What Is a Chord Progression?
Simply put, a chord progression is a movement of chords from one point to another. If you've ever heard a blues song, you've heard a progression of chords. All the pop music from the last 100 years is loaded with chord progressions. If you play guitar or piano, you know all about chord progressions. The trick now is to figure out what they are, why you need to know them, and, more important, how this information is going to help you.
When you studied how to make chords, you looked at the chords a few ways. First, you stacked diatonic notes from the scales and ended up with seven different chords. You also dissected the intervallic properties of every triad and seventh chord in existence. This is one way of looking at chords. But there is another angle. When you talk about chords as vertical stacks of notes, you essentially are adopting a philosophy that chords are objects.
Chords and melodies are tied together very tightly. When you play a melody, you can almost imagine what harmony is present with that melody. As a result, it's possible to think melodically and harmonically at the same time. Beyond the theoretical underpinnings of what melody notes fit with which chords, when you listen to a melody, that melody has a way of telling you what chord it wants to have accompany it—all you have to do is listen.
The Chicken or the Egg?
The concept of vertical stacks works pretty well in studying a single chord. Looking back through the development of music shows that chords, although they are vertical stacks of notes, are closer to being vertical collisions of voices. What does this mean? Well, imagine that you are not playing guitar or piano; you are in a choir. There are soprano, alto, tenor, and bass voices. At the simplest level, there is one singer per part. Is a person in the bass section singing one note at a time, singing chords? No, she's singing a line—a melody, to be more specific. Since one voice can't make a chord, you have to look at the net result of what the choir is singing. There are four melodies going on at once. Each part is different. Now, if you freeze any single slice of vertical time, you could look at all the notes that are sung on the first beat of the first bar and come up with a chord. That would make sense because music should sound rich and consonant, and chords and harmony allow this. Now ask yourself which came first: the individual lines of music or the chords, and the voices simply fleshed out the chords as they went along?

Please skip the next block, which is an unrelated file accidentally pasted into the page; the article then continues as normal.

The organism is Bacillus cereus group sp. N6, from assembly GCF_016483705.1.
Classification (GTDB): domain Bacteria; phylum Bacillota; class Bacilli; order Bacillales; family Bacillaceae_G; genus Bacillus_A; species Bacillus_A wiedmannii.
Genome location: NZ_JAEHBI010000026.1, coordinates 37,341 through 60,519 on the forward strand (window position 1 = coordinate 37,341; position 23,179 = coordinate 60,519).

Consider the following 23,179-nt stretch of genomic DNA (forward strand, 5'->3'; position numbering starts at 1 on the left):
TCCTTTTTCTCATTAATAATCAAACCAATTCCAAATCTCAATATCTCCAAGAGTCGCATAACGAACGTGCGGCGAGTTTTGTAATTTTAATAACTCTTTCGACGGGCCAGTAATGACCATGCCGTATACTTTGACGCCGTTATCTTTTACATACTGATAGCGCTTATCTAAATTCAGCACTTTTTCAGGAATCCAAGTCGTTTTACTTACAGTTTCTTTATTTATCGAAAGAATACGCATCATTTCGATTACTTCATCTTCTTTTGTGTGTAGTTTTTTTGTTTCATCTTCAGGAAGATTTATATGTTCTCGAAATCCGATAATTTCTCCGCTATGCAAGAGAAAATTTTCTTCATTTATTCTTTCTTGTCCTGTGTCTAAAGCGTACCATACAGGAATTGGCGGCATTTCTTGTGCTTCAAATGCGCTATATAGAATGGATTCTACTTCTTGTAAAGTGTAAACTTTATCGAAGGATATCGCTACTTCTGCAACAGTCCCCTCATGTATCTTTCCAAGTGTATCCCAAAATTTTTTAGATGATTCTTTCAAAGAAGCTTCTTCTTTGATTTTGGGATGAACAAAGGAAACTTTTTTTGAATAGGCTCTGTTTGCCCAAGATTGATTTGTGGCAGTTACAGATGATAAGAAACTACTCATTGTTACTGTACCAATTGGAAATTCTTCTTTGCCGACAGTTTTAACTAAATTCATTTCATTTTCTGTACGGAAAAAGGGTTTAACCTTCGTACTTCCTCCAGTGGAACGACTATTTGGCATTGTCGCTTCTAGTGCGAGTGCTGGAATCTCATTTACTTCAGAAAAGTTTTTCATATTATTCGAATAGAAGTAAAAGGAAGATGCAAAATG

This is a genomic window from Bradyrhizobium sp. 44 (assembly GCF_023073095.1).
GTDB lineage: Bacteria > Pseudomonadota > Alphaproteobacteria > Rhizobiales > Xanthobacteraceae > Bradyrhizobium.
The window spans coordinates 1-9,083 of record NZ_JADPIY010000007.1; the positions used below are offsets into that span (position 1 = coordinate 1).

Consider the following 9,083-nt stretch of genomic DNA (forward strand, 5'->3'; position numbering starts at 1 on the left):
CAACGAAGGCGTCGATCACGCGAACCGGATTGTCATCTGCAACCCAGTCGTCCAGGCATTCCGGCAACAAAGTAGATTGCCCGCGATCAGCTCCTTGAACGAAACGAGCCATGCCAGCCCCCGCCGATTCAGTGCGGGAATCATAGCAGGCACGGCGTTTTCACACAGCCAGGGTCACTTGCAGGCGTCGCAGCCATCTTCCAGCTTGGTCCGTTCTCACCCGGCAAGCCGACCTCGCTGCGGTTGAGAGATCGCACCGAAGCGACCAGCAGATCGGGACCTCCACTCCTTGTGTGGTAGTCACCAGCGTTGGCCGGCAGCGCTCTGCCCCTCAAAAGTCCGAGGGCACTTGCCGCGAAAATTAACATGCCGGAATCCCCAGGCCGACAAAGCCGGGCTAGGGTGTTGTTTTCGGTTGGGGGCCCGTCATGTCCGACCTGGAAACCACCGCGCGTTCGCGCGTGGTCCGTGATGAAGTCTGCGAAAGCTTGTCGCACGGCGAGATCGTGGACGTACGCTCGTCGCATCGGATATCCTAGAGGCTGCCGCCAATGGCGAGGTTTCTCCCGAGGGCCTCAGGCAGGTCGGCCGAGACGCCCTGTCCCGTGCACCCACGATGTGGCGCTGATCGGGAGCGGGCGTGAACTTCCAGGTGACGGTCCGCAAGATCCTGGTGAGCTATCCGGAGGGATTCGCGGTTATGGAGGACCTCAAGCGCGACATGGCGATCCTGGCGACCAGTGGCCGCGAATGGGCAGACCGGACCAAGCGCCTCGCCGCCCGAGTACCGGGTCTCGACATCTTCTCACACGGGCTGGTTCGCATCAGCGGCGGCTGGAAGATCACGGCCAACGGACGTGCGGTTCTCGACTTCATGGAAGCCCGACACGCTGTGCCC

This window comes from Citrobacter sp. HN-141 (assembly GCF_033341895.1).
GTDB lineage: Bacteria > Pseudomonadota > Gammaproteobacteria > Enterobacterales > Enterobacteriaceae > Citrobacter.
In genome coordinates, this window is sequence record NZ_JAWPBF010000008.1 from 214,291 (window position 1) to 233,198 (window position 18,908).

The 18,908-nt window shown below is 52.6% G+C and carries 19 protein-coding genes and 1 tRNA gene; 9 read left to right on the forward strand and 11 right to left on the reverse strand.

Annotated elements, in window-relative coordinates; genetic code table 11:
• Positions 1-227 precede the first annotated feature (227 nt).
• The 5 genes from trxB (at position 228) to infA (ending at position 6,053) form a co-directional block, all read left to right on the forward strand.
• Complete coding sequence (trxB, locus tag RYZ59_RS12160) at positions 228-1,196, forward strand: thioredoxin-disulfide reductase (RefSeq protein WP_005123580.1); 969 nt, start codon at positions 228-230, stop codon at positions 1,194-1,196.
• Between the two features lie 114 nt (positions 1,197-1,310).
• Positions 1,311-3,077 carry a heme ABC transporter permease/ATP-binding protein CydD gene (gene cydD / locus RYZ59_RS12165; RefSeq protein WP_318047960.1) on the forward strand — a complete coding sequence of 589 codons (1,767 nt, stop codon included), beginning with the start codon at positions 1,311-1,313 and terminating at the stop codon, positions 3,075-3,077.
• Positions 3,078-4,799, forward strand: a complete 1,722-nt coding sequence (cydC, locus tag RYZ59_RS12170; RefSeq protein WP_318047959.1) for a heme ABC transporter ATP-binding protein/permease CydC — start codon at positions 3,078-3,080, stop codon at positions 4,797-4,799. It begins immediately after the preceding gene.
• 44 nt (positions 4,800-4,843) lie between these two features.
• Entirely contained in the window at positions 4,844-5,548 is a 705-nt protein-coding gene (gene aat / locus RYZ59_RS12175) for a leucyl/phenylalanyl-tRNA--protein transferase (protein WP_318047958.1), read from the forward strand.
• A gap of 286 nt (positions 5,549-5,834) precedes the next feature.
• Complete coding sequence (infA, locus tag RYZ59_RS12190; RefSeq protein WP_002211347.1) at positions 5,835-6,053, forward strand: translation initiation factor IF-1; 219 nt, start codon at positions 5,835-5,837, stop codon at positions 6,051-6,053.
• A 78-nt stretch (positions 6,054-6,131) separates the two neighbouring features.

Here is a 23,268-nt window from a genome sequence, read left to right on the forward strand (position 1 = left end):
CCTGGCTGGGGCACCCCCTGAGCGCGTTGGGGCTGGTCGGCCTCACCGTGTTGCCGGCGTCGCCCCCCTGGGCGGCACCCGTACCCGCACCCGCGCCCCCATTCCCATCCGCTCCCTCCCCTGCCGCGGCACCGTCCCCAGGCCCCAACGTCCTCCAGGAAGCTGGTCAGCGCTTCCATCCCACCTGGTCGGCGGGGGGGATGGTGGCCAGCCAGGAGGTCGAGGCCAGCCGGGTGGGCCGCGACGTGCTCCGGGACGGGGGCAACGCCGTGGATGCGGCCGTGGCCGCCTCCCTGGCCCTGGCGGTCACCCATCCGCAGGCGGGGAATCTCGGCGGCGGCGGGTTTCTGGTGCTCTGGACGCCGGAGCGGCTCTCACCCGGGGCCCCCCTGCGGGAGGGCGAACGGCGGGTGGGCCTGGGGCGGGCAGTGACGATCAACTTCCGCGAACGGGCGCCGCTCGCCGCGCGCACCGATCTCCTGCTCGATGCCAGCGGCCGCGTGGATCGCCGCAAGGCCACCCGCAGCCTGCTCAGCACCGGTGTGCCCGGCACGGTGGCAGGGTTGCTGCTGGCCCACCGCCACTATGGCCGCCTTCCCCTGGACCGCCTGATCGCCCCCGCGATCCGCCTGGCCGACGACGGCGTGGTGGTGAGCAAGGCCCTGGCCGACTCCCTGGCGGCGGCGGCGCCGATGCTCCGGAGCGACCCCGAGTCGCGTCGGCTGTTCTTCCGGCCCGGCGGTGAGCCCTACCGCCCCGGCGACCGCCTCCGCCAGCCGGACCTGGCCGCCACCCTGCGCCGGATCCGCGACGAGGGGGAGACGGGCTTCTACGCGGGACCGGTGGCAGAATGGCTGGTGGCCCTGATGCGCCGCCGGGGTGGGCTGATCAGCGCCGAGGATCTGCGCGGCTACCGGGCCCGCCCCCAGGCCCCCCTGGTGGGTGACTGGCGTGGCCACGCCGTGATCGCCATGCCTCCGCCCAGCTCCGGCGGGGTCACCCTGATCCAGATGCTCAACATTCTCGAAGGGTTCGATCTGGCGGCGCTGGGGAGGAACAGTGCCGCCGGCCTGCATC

The answer is complicated. It's hard to say for sure because most of the composers are dead. However, throughout the development of music, especially classical music, lines ruled and chords were afterthoughts.
Put simply: Composers wrote lines of melodies that summed together as chords when musicians looked up at them (vertical thinking). Since music theory has a wonderful ability to look back at composed music, it's easy to forget that lines were dominant.
How about Now?
Is music any different now? Depends who you ask. Do singer/songwriters write in lines? Sure, they sing a melody line, but do the chords they play on their guitar or piano come from that same thinking (linear)? Nowadays, especially in pop music, chords and chord progressions are units that have little to do with the old model. That's not to say that they can't, and that popular music has no voice leading in it, but the largest amount of popular music is conceived with chords as blocks of information, and melodies are layered on top of the chords. Now, all musicians—old school and new school—can learn from each other. Look at history and see what happened.